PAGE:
What is a Suspense Account (with examples)?

5 mins

A suspense account is one that temporarily records transactions that have yet to be assigned to their proper accounts. The suspense account is situated on the general ledger and is used to temporarily store specific transaction amounts. Having said that, any sums recorded in this account will ultimately be transferred to another permanent account.

So, what is the requirement for a suspense account in the first place?

A suspense account is needed because the appropriate account was not determined at the time the transaction was being recorded. As long as a transaction is found in a suspense account and hasn’t yet been transferred to its permanent account, it is placed in the suspense account, acting as its holding account for the transaction. Having a larger number of unreported transactions would mean that it won’t be recorded by the end of the reporting period, resulting in inaccurate financial outcomes.

Why are these accounts so important?

  • They allow the transactions to be posted before any sufficient information is available to create an entry for the correct account(s). Without posting these transactions, there may be transactions that aren’t recorded by the end of a reporting period, which could result in inaccurate financial results.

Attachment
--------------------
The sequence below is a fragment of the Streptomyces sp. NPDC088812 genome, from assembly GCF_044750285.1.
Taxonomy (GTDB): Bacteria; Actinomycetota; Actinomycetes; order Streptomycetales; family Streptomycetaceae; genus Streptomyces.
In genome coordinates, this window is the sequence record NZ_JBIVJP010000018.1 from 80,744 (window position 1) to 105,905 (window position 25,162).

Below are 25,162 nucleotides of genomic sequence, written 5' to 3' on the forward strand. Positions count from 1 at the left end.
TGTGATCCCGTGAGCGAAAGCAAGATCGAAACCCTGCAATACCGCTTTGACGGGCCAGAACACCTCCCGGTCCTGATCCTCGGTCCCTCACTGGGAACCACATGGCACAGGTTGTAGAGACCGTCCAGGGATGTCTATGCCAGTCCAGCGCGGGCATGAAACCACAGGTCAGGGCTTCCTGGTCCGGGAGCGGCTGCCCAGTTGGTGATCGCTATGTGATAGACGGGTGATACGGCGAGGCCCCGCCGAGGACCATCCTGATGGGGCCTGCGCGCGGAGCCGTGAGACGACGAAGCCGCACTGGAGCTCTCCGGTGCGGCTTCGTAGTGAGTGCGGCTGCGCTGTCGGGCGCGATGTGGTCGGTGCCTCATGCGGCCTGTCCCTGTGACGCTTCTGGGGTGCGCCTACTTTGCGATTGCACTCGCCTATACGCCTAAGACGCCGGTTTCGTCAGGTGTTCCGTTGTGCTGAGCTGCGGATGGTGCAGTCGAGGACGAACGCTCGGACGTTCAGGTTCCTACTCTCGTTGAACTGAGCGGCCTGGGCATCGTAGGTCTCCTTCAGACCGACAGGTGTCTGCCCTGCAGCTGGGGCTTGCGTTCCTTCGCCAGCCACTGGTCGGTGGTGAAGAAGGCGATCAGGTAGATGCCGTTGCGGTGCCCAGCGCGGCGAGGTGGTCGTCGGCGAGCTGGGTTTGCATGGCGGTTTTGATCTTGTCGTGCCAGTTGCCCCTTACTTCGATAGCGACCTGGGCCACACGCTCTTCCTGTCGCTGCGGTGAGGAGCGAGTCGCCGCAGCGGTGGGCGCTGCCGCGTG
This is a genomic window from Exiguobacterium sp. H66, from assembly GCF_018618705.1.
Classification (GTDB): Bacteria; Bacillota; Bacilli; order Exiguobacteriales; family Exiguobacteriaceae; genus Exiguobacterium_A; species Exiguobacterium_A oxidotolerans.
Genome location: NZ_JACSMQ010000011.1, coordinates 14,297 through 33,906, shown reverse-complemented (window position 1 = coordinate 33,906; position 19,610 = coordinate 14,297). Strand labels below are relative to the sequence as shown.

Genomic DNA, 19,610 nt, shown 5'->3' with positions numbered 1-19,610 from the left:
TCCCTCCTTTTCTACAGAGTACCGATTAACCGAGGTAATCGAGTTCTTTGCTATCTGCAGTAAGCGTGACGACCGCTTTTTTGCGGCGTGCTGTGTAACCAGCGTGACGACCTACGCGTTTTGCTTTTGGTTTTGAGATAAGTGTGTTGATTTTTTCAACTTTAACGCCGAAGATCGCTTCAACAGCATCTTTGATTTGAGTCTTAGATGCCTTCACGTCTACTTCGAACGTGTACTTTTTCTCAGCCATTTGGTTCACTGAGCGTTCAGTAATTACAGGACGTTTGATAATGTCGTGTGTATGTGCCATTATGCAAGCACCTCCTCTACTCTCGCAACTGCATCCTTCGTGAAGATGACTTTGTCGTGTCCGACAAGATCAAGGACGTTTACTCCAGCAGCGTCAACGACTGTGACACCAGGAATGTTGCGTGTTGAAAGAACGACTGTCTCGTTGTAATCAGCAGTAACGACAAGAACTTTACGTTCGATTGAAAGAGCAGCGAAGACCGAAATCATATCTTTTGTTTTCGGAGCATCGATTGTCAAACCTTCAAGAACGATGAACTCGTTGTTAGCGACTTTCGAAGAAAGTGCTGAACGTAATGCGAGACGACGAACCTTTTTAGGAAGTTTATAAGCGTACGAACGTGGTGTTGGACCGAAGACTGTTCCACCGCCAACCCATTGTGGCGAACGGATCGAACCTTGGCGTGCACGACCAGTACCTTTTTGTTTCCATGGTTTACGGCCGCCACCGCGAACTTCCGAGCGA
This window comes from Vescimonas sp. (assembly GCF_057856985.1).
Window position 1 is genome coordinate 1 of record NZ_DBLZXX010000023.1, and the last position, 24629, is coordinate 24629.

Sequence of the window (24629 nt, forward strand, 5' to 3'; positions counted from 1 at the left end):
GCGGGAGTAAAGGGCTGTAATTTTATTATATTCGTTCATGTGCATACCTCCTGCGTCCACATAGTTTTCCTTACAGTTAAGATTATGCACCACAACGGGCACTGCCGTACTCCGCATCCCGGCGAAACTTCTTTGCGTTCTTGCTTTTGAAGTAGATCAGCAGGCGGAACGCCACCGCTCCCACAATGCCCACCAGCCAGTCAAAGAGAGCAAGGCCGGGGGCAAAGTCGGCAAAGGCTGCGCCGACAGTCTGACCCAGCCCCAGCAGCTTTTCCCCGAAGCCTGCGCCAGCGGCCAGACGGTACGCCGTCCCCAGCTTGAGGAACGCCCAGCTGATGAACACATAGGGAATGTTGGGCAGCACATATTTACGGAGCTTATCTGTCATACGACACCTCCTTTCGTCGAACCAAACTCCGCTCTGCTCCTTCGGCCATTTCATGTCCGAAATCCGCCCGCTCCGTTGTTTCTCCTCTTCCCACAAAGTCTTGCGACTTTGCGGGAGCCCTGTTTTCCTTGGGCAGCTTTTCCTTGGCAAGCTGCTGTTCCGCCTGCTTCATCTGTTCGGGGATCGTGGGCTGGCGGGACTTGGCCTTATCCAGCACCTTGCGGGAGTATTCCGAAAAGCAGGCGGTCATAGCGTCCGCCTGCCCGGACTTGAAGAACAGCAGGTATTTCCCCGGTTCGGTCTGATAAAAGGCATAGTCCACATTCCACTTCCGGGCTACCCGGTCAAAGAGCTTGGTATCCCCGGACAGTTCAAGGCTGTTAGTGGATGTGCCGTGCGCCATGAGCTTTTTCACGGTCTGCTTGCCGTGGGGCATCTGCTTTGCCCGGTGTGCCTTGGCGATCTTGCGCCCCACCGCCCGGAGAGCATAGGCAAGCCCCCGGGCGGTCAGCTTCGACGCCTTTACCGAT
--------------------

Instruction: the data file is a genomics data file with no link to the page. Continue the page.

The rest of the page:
• The items in a suspense account represent unallocated amounts. As such, having the account presented on financial statements with a remaining balance may be viewed negatively by outside investors. Therefore, suspense accounts should be cleared by the end of each financial period.
  • Using a suspense account allows the accountant to review each individual transaction in the account before they clear it. The objective here is to shift the transaction to its original/permanent account in time.
  • With more time, transactions can become difficult to clear, especially with minimal documentation. This explains why the transaction was put in a suspense account in the first place. To minimise this possibility in the future, items are tracked with the balance sheet.
  • Suspense accounts are also known to be a control risk and, under the Sarbanes-Oxley (SOX) Act of 2002, it’s required that the accounts are analysed by the type of product, its aging category, and business justification, so that it’s understood exactly what is in the account. Also, this information needs to be shared with the auditors on a regular basis.